Childhood cancers caused by rare condition explained

Published online 10 February 2015

New study shows why a certain condition can cause rapid uncontrolled mutations that can trigger cancers in children.

Aisha El-Awady & Biplab Das

Mutation burden in pediatric and adult cancers with and without mutations in MMR genes and/or polymerase defects.
Mutation burden in pediatric and adult cancers with and without mutations in MMR genes and/or polymerase defects.
© Shlien, A. et al./Nature Genetics Enlarge image
Researchers have discovered a new mechanism that causes nearly 20,000 mutations in less than six months in children with biallelic mismatch repair deficiency (bMMRD), which can cause widespread tumours1.

During replication, DNA undergoes various mutations, those that occur on both alleles of the same gene are called biallelic mutations. The cell normally recovers from the effect of these mutations through either polymerase proofreading or mismatch repair, two processes that will detect and replace any errors in the newly-synthesised strand. 

However, in children with bMMRD, the rapid mutations thwarts their ability to repair any mismatch in DNA bases, triggering the growth of multiple brain tumours, lymphomas and gastrointestinal cancers. This makes bMMRD-linked growths, incidences of which are increasing in the Middle East, one of the most aggressive childhood cancers. Many children with bMMRD don’t reach adulthood. 

A team of researchers led by Adam Shlien and Uri Tabori from the Hospital for Sick Children (SickKids) in Ontario, Canada, including Roula Farah from Saint George Hospital University Medical Center in Beirut, Lebanon, sequenced the cancer genomes of children with inherited bMMRD. They identified numerous point mutations in their tumour cells which outnumbered the mutation rates in all childhood and most other cancers.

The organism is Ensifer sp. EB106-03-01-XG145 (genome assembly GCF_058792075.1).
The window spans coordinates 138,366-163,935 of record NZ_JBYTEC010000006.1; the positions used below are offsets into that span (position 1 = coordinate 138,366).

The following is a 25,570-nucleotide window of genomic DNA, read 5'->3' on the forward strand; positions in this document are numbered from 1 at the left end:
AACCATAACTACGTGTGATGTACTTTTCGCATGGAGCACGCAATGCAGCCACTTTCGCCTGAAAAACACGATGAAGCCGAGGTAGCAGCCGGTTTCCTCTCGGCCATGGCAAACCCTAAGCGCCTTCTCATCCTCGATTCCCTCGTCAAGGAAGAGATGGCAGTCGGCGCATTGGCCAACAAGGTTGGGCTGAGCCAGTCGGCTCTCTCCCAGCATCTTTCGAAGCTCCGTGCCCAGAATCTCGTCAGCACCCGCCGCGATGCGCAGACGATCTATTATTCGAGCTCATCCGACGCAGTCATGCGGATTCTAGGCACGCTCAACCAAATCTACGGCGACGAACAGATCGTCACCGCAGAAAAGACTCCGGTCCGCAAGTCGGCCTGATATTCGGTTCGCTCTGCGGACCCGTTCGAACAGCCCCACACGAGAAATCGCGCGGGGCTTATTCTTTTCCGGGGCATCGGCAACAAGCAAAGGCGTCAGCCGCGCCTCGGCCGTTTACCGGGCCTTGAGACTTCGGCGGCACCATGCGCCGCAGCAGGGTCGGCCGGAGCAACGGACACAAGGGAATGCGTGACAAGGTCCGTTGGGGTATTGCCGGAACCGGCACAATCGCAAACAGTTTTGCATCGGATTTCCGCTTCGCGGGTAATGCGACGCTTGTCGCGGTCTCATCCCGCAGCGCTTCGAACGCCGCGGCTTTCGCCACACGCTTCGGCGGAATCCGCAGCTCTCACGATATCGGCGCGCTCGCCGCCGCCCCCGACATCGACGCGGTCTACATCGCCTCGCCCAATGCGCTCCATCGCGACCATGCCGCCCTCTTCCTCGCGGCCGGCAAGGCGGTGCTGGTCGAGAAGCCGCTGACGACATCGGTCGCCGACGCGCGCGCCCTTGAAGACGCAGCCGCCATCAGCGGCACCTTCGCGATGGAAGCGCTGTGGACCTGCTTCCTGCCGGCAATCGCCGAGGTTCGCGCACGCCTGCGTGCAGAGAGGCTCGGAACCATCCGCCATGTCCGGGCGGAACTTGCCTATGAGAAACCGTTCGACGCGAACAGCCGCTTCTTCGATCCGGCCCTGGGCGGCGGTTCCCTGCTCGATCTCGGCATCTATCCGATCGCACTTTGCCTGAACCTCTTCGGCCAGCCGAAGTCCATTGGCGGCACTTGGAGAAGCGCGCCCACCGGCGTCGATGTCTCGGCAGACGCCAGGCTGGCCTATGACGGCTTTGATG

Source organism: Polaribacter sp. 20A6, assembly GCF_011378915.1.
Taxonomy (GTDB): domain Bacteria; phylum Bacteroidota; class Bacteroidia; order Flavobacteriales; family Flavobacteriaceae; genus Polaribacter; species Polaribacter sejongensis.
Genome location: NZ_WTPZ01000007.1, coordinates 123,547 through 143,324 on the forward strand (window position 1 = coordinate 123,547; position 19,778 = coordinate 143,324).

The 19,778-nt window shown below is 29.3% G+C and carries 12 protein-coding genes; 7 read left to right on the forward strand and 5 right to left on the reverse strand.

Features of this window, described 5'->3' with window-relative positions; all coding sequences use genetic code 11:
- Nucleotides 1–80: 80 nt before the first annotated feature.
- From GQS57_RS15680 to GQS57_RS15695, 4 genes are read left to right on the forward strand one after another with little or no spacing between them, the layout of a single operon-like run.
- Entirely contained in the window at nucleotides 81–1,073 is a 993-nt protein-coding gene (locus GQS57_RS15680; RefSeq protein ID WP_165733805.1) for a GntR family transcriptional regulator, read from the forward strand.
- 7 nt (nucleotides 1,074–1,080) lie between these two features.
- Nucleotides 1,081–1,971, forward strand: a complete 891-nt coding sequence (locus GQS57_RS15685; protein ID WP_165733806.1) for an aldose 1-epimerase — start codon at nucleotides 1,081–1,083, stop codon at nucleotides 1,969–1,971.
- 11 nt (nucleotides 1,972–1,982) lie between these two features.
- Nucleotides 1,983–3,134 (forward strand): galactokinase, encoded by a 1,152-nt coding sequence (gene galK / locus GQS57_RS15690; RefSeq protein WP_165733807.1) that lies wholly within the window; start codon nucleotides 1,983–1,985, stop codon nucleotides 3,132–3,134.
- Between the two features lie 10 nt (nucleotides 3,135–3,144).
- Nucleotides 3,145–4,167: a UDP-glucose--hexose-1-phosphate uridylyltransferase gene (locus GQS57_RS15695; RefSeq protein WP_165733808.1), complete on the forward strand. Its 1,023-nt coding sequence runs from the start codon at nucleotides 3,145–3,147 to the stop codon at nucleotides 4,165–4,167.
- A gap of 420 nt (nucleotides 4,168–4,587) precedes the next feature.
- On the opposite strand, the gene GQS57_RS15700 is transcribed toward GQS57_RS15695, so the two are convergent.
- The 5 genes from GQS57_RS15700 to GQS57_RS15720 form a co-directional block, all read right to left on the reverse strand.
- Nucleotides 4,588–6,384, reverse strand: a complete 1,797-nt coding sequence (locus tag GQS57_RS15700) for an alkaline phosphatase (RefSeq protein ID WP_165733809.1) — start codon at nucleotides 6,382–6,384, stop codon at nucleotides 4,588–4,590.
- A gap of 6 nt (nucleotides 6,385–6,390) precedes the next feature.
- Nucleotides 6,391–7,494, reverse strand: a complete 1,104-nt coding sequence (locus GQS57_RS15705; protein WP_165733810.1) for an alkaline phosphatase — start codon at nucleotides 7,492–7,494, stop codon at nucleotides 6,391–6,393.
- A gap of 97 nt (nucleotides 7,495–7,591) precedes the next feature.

When they analysed the tumour tissues, they found that the cancer cells had mutations in the genes that encode mismatch repair (MMR) proteins. They also had a secondary mutation in the gene that encodes polymerase enzyme which aids DNA replication.  

The data suggests that the complete disruption of this DNA replication error repair system causes the cell to rapidly amass a huge number of point mutations over a very short period. These mutations continue to accumulate until a threshold is reached. At this point, biopsy analysis revealed that tumour cells couldn’t exceed the load of 20,000 mutations.

This high mutation load and threshold may be the cancer’s Achilles’ heel – pointing to possible therapeutic intervention; such as agents that may kill the cancer cells by pushing them over this mutational threshold.   

“We can [also] use this information to develop novel diagnostic tools to find these children and monitor them and their families,” says Tabori, a lead author of the study and pediatric oncologist from the Hospital for Sick Children and the director of the International bMMRD Consortium. “We are currently developing a clinical trial with several centres in the Middle East with novel therapies based on these observations.”

The researchers hope their international collaboration will bring significant advancement in the management of this rare syndrome. 

“Importantly, advanced genomic and genetic tools can improve our understanding of the mutational spectrum resulting in cancer in general, and offer hope for children with bMMRD” adds Shlien, who’s a geneticist and associate director of translational genetics at SickKids.


  1. Shlien, A. et al. Combined hereditary and somatic mutations of replication error repair genes result in rapid onset of ultra-hypermutated cancers. Nat. Genet. (2015).